I did use this one a fair amount, but I would say people tend to get a little obsessed with it. This book, like Stick Control, has the problem of having exercises that are arbitrary math-like lengths. Why would we play things 20 times, or play exercises that are 28 or 40 bars long when most music isn't phrased in those amounts? Also, has old notation that we don't run into anymore, and a lot of it's adaptations encourage a sort of limited relationship with playing rhythmic figures, that doesn't help us much when playing with a big band. (I realize most of these adaptations aren't from Reed himself, just a weird by product of the book's popularity.)

3.Wilcoxen


Okay, now I'm probably going to ruffle some feathers. I have taught some of these solos to students, and have also given them to people to play on auditions. If you haven't done much rudimental playing, they're a good way to fill in the gaps. Because I played in a marching band, I got a fair amount of rudimental technique from playing repertoire and working on the rudiments by themselves. I'll be honest, I don't like these. The phrasing is super boxy/march-y, there's barely any dynamics, and they're very repetitive. It feels like I'm always working to open up my phrasing, so the last thing i want to do is go back to the parade! I never worked on these much, and I don't think my playing has suffered any because of it. I would be more likely to recommend working on the 40 standard drum rudiments by themselves or Alan Dawson's rudimental ritual. And then something like this…

4. Some sort of Classical snare drum studies. I've had good luck with this one, but there's lots of cool literature out there that I'm going to try to explore in the future.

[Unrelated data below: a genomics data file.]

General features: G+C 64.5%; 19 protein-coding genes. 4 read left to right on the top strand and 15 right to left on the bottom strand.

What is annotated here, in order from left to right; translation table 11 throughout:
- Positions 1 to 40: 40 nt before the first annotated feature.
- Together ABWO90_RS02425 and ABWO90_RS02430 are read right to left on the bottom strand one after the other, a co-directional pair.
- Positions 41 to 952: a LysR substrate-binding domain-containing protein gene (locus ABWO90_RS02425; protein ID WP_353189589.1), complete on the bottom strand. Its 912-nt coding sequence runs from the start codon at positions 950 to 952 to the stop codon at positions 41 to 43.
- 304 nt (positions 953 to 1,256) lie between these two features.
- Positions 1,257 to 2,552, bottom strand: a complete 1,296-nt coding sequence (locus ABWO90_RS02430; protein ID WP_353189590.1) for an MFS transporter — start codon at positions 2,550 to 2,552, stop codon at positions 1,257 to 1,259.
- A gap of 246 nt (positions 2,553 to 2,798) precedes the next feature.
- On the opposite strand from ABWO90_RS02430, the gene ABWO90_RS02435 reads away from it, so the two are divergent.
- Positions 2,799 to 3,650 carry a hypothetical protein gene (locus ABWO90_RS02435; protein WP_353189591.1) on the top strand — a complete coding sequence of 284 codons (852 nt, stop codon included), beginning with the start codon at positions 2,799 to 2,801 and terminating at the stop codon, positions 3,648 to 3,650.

Why Classical studies at all? Well, you get cool & strange phrasing, extreme dynamics, and a real work out for your reading chops! :) 

To be sure, in 45 years of studying drums I have been through many method books, but I think as long as you have one or two dealing with reading, one for hand/foot chops,  and one for styles and coordination, you can then look at more specific issues of anything you're interested in playing. Now, get to it! :) 











Monday, March 8, 2021

Be like Cannonball ( or Equivalent )

I started my day listening to this amazing recording…..

 

Of course, Jimmy Cobb is fantastic on this as he always is, but listening to Cannonball Adderley himself got me to thinking. Adderley always has such a beautiful tone and is so smooth and free throughout the alto's range. That lead me to postulate, what would the Cannonball of drums be like? (No fat-shaming, thanks!) The concept of using ideas from one instrument and applying it to another is called transference, so I'll share some thoughts on that now.